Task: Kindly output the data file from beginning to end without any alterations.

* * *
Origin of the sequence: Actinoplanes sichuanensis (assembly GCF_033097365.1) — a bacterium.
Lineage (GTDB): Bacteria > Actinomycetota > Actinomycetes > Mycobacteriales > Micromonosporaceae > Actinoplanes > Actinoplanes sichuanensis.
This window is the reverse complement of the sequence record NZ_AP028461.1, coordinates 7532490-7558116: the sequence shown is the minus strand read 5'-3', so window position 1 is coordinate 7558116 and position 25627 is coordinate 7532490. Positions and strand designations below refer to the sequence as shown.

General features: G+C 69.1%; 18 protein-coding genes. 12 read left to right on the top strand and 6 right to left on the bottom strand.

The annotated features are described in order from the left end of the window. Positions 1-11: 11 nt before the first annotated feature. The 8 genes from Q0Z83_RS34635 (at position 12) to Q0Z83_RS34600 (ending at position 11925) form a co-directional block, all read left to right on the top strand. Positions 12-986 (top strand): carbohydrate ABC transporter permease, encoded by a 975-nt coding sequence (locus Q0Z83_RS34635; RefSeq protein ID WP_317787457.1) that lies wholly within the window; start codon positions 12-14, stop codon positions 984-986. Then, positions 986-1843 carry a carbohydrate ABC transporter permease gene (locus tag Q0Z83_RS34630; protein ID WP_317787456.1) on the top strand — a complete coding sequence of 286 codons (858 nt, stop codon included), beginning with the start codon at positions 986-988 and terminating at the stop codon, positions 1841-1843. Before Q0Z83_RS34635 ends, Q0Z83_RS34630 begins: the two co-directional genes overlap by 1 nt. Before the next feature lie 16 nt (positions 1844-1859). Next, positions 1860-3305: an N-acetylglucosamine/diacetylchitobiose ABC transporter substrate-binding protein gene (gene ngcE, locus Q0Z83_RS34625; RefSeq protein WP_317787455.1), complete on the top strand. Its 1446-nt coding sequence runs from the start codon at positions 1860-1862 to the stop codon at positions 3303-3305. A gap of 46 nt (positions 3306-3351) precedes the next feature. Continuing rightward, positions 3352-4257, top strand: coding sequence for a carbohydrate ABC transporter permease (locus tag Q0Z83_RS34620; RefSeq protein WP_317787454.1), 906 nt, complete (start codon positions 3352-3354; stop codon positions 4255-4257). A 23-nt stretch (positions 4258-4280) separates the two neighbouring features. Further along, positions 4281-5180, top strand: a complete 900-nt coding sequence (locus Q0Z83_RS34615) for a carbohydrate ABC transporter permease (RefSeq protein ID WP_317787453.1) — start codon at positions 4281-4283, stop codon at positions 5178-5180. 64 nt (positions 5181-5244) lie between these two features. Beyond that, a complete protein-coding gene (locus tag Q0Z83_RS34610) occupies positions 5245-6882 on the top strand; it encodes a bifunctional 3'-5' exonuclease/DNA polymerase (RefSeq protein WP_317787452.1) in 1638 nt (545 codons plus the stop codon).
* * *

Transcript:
Origin of the sequence: Actinoplanes sichuanensis (assembly GCF_033097365.1) — a bacterium.
Lineage (GTDB): Bacteria > Actinomycetota > Actinomycetes > Mycobacteriales > Micromonosporaceae > Actinoplanes > Actinoplanes sichuanensis.
This window is the reverse complement of the sequence record NZ_AP028461.1, coordinates 7532490-7558116: the sequence shown is the minus strand read 5'-3', so window position 1 is coordinate 7558116 and position 25627 is coordinate 7532490. Positions and strand designations below refer to the sequence as shown.

General features: G+C 69.1%; 18 protein-coding genes. 12 read left to right on the top strand and 6 right to left on the bottom strand.

The annotated features are described in order from the left end of the window. Positions 1-11: 11 nt before the first annotated feature. The 8 genes from Q0Z83_RS34635 (at position 12) to Q0Z83_RS34600 (ending at position 11925) form a co-directional block, all read left to right on the top strand. Positions 12-986 (top strand): carbohydrate ABC transporter permease, encoded by a 975-nt coding sequence (locus Q0Z83_RS34635; RefSeq protein ID WP_317787457.1) that lies wholly within the window; start codon positions 12-14, stop codon positions 984-986. Then, positions 986-1843 carry a carbohydrate ABC transporter permease gene (locus tag Q0Z83_RS34630; protein ID WP_317787456.1) on the top strand — a complete coding sequence of 286 codons (858 nt, stop codon included), beginning with the start codon at positions 986-988 and terminating at the stop codon, positions 1841-1843. Before Q0Z83_RS34635 ends, Q0Z83_RS34630 begins: the two co-directional genes overlap by 1 nt. Before the next feature lie 16 nt (positions 1844-1859). Next, positions 1860-3305: an N-acetylglucosamine/diacetylchitobiose ABC transporter substrate-binding protein gene (gene ngcE, locus Q0Z83_RS34625; RefSeq protein WP_317787455.1), complete on the top strand. Its 1446-nt coding sequence runs from the start codon at positions 1860-1862 to the stop codon at positions 3303-3305. A gap of 46 nt (positions 3306-3351) precedes the next feature. Continuing rightward, positions 3352-4257, top strand: coding sequence for a carbohydrate ABC transporter permease (locus tag Q0Z83_RS34620; RefSeq protein WP_317787454.1), 906 nt, complete (start codon positions 3352-3354; stop codon positions 4255-4257). A 23-nt stretch (positions 4258-4280) separates the two neighbouring features. Further along, positions 4281-5180, top strand: a complete 900-nt coding sequence (locus Q0Z83_RS34615) for a carbohydrate ABC transporter permease (RefSeq protein ID WP_317787453.1) — start codon at positions 4281-4283, stop codon at positions 5178-5180. 64 nt (positions 5181-5244) lie between these two features. Beyond that, a complete protein-coding gene (locus tag Q0Z83_RS34610) occupies positions 5245-6882 on the top strand; it encodes a bifunctional 3'-5' exonuclease/DNA polymerase (RefSeq protein WP_317787452.1) in 1638 nt (545 codons plus the stop codon).